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The Richmond Housing Authority crisis and the big picture – connecting the dots

February 22, 2014

by Richmond Vice Mayor Jovanka Beckles

Richmond, Calif. – There has been a great deal of attention directed toward Richmond’s Housing Authority after recent negative media coverage alleging gross mismanagement. Although there have been challenges to the truthfulness and questions about the accuracy in the reporting, what we know for certain is that real harm was done, and we must take the health and wellbeing of our residents as seriously as we do our own.

Richmond Housing Authority Hacienda Development 0214 by KQED
Richmond Housing Authority’s Hacienda Development is where many of the maintenance and management problems have been reported. – Photo: KQED
Blame can be spread far and wide – including, but not limited to the city staff and the City Council that acts as the Housing Authority Board. I was surprised and outraged by the allegations I heard, as I had previously been aware only of financial troubles, not the accompanying health, safety and sanitation issues.

I of course accept partial accountability and I absolutely believe that we must take the matter seriously and immediately do our due diligence in addressing all of the concerns raised. The residents of our public housing deserve that much respect and action on our part at a minimum.

To ensure sustainable solutions, it is critical to find the systemic underlying causes and to make both the short and long term changes necessary. Although it is premature to say what the ultimate outcome will be, I support the full independent investigation that Richmond Mayor and Housing Authority Board Chair Gayle McLaughlin has called for.

I appreciate the independent press, and I support the right of the people to know what is going on. I also recognize that reporting outrageous acts of mismanagement, deplorable living conditions and finger pointing make for good press, but there is a bigger picture and another story that is not being told.

That story is one of income inequality, historic and systemic oppression, poverty, racism, classism and the politics of economics that contribute to the resulting problems. Because the full truth is complex and neither sensational nor simple, that story does not fit neatly into a sound bite that tugs at heart strings or elicits indignant gasps.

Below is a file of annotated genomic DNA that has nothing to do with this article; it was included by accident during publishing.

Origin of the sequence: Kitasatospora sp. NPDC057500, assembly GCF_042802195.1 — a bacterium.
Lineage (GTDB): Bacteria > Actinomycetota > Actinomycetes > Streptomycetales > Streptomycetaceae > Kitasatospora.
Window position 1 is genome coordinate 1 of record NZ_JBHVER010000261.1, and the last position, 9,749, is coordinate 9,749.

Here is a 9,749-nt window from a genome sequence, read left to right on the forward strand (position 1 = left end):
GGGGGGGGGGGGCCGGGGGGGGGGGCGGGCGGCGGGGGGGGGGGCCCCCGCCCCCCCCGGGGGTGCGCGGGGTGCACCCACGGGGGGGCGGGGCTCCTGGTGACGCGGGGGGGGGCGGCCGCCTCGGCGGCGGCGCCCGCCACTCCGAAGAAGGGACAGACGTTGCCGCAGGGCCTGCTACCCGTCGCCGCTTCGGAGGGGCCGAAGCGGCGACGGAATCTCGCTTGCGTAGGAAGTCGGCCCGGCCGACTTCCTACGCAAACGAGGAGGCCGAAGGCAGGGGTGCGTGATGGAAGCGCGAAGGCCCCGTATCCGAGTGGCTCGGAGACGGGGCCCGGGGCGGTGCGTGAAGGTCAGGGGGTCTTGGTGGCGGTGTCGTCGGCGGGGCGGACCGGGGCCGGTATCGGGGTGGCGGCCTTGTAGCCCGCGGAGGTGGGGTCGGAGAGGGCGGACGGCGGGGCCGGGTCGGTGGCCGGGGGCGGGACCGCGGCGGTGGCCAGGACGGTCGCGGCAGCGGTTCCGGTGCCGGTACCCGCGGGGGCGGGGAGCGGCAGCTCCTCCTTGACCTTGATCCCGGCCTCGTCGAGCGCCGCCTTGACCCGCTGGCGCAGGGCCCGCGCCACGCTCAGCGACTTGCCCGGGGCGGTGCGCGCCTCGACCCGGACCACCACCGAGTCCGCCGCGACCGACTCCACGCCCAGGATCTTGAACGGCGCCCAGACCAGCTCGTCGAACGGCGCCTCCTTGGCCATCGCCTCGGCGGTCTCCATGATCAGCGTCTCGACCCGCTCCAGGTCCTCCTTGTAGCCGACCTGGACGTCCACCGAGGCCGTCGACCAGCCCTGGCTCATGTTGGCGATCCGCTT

Local governments all over the country are being asked to do more with less and are then held accountable for all the things that can and do go wrong. Of course, we and they must take some responsibility, but under the circumstances, some of the responsibility must also be fairly shared and things must ultimately shift.

Chevron refinery, Richmond, children playing
In Richmond, a largely working class and low income city, tensions run high between progressives who champion economic equity and environmental justice and, on the other side, advocates for the dominant industry, the huge Chevron refinery, who demonstrate disdain for the people’s aspirations for good health, housing and jobs.
As income inequality has dramatically increased, we have witnessed the systematic shredding of the social safety net. There are constant cutbacks in funds, often resulting in cutbacks in staff and lowered morale for the staff in place. This results in far reaching systemic problems.

These are the real and concrete consequences of the austerity measures national and state governments have been promoting and enacting. When an agency is working with limited resources, where there is not enough to cover basic needs, it is fertile ground for discontent, low morale, corruption and incompetence.